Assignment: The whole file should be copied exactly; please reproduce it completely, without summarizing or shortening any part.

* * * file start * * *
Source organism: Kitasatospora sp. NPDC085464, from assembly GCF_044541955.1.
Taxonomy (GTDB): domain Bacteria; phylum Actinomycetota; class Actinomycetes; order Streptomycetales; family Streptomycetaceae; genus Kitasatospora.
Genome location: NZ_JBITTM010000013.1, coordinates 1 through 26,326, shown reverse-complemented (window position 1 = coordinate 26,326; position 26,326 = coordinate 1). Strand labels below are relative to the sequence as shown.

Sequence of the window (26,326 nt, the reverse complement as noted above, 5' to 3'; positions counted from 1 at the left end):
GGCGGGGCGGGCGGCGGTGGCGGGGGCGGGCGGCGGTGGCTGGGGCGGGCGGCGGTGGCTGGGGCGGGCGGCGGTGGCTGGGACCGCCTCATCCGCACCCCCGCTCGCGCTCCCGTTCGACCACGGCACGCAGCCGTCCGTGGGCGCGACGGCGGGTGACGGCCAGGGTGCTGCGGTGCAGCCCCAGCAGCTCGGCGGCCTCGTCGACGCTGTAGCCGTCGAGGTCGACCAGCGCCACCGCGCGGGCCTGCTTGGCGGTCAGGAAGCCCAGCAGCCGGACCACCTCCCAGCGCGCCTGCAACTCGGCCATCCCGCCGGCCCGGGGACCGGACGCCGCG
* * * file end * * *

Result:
Source organism: Kitasatospora sp. NPDC085464, from assembly GCF_044541955.1.
Taxonomy (GTDB): domain Bacteria; phylum Actinomycetota; class Actinomycetes; order Streptomycetales; family Streptomycetaceae; genus Kitasatospora.
Genome location: NZ_JBITTM010000013.1, coordinates 1 through 26,326, shown reverse-complemented (window position 1 = coordinate 26,326; position 26,326 = coordinate 1). Strand labels below are relative to the sequence as shown.

Sequence of the window (26,326 nt, the reverse complement as noted above, 5' to 3'; positions counted from 1 at the left end):
GGCGGGGCGGGCGGCGGTGGCGGGGGCGGGCGGCGGTGGCTGGGGCGGGCGGCGGTGGCTGGGGCGGGCGGCGGTGGCTGGGACCGCCTCATCCGCACCCCCGCTCGCGCTCCCGTTCGACCACGGCACGCAGCCGTCCGTGGGCGCGACGGCGGGTGACGGCCAGGGTGCTGCGGTGCAGCCCCAGCAGCTCGGCGGCCTCGTCGACGCTGTAGCCGTCGAGGTCGACCAGCGCCACCGCGCGGGCCTGCTTGGCGGTCAGGAAGCCCAGCAGCCGGACCACCTCCCAGCGCGCCTGCAACTCGGCCATCCCGCCGGCCCGGGGACCGGACGCCGCG